Photograph #7 shows flux developed in the output core under a condition where the inspect signal duration was intentionally made too great. * * *
Paivinen testified that at his direction Allen built and tested a circuit corresponding to the schematic diagram shown on page 25 of his notebook, which in turn corresponds to Fig. 1 of the Paivinen application. Also, he testified that he witnessed and supervised the tests after the circuit was built and working and that he and Allen observed the operation of the circuit together. Further, he described its operation, and testified that it operated successfully as an AND circuit under conditions simulating those of certain specific practical uses.
Thus, it seems to us that the record for Paivinen establishes beyond any reasonable doubt a corroborated reduction to practice by the date of Allen's test, March 18, 1952, which is prior to the Sands' filing date. It only remains, then, to determine whether Sands' testimony and inter-partes tests are legally sufficient to establish a reasonable doubt that Paivinen successfully reduced the invention to practice.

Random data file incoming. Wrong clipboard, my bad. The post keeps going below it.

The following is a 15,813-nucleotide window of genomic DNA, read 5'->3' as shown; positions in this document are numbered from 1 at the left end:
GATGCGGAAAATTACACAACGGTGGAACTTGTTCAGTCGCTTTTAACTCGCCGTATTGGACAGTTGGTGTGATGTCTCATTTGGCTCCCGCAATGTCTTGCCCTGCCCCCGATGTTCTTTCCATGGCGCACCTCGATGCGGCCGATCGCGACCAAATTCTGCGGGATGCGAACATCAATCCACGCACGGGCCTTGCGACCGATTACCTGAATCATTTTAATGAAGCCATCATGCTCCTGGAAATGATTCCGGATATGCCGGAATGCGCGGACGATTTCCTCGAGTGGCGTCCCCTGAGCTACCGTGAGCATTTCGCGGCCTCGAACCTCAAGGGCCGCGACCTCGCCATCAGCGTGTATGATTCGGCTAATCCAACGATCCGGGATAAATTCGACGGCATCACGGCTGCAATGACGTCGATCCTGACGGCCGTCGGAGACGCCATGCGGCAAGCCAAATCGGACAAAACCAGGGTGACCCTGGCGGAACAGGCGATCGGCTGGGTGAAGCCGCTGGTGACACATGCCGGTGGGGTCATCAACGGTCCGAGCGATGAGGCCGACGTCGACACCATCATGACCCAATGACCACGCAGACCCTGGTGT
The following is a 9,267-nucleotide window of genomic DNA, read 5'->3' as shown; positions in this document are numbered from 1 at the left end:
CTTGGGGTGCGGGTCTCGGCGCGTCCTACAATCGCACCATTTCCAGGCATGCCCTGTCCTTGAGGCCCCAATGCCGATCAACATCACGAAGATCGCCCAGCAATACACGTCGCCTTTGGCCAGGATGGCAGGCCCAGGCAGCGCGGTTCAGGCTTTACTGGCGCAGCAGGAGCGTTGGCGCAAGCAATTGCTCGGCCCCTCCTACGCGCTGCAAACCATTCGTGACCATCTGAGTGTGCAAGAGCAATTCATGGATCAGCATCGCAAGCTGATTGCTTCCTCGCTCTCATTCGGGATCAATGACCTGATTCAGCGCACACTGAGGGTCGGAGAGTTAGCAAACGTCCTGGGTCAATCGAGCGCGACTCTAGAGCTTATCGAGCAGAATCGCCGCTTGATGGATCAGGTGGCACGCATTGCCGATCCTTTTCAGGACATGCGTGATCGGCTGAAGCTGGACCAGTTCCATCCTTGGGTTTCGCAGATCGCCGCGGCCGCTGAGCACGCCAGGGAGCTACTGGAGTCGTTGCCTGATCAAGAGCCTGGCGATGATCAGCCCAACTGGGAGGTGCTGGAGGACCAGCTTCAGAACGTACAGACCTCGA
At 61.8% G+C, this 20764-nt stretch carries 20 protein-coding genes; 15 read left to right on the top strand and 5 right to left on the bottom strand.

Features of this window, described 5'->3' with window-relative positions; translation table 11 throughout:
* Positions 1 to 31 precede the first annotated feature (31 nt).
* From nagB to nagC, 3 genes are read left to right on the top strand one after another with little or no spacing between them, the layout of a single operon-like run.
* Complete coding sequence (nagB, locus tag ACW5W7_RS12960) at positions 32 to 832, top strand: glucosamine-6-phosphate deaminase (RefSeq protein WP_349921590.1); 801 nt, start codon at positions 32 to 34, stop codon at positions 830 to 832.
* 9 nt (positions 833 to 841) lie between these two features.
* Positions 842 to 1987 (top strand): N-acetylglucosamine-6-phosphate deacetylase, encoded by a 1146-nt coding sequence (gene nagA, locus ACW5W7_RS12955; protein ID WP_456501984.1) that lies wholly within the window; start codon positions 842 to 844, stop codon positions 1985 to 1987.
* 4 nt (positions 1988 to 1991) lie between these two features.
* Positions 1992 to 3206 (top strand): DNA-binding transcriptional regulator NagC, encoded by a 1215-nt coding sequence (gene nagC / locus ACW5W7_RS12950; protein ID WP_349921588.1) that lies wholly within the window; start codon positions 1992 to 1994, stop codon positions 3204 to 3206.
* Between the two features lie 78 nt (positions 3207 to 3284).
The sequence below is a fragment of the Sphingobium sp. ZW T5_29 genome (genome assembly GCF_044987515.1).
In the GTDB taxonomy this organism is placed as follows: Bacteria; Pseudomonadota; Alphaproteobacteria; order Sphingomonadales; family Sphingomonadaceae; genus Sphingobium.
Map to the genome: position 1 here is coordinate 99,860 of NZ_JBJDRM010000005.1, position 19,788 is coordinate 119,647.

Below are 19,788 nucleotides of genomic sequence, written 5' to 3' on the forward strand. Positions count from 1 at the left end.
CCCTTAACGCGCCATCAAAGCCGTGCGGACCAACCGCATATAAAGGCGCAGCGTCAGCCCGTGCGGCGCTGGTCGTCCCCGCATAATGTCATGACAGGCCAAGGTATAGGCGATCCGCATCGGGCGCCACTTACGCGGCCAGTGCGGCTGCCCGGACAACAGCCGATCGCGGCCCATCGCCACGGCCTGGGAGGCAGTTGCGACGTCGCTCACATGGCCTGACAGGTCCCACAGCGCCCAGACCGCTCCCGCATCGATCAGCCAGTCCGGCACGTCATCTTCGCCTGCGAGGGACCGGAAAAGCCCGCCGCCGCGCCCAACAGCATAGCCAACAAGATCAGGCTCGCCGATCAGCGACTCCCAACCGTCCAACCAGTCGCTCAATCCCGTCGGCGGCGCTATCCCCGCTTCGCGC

Following the completion of the Paivinen testimony-in-chief, Sands gave testimony and ran inter-partes tests on a circuit which he built, and which, according to his testimony, duplicated the circuit parameters of the Paivinen test circuit as closely as possible. The purpose of these tests was to show that the Paivinen test circuit had not been reduced to practice. The asserted lack of reduction to practice apparently relates to two aspects of the test apparatus employed in the Allen tests of 1952, namely, (1) an alleged inoperativeness of the Paivinen test circuit when used with the inspect pulse source supposedly "described" by the Paivinen witnesses, and (2) the failure of this pulse source to satisfy the language of Counts 1 to 5 calling for such source to be "incapable" of reversing the saturation condition of an input core.
Sands contends here, as he did below, that the device as established by the Paivinen proofs is not operative. In an attempt to rebut the Paivinen proofs, Sands relies on proofs consisting of his own testimony and a series of 3 tests intended to prove the inoperativeness of the Paivinen device.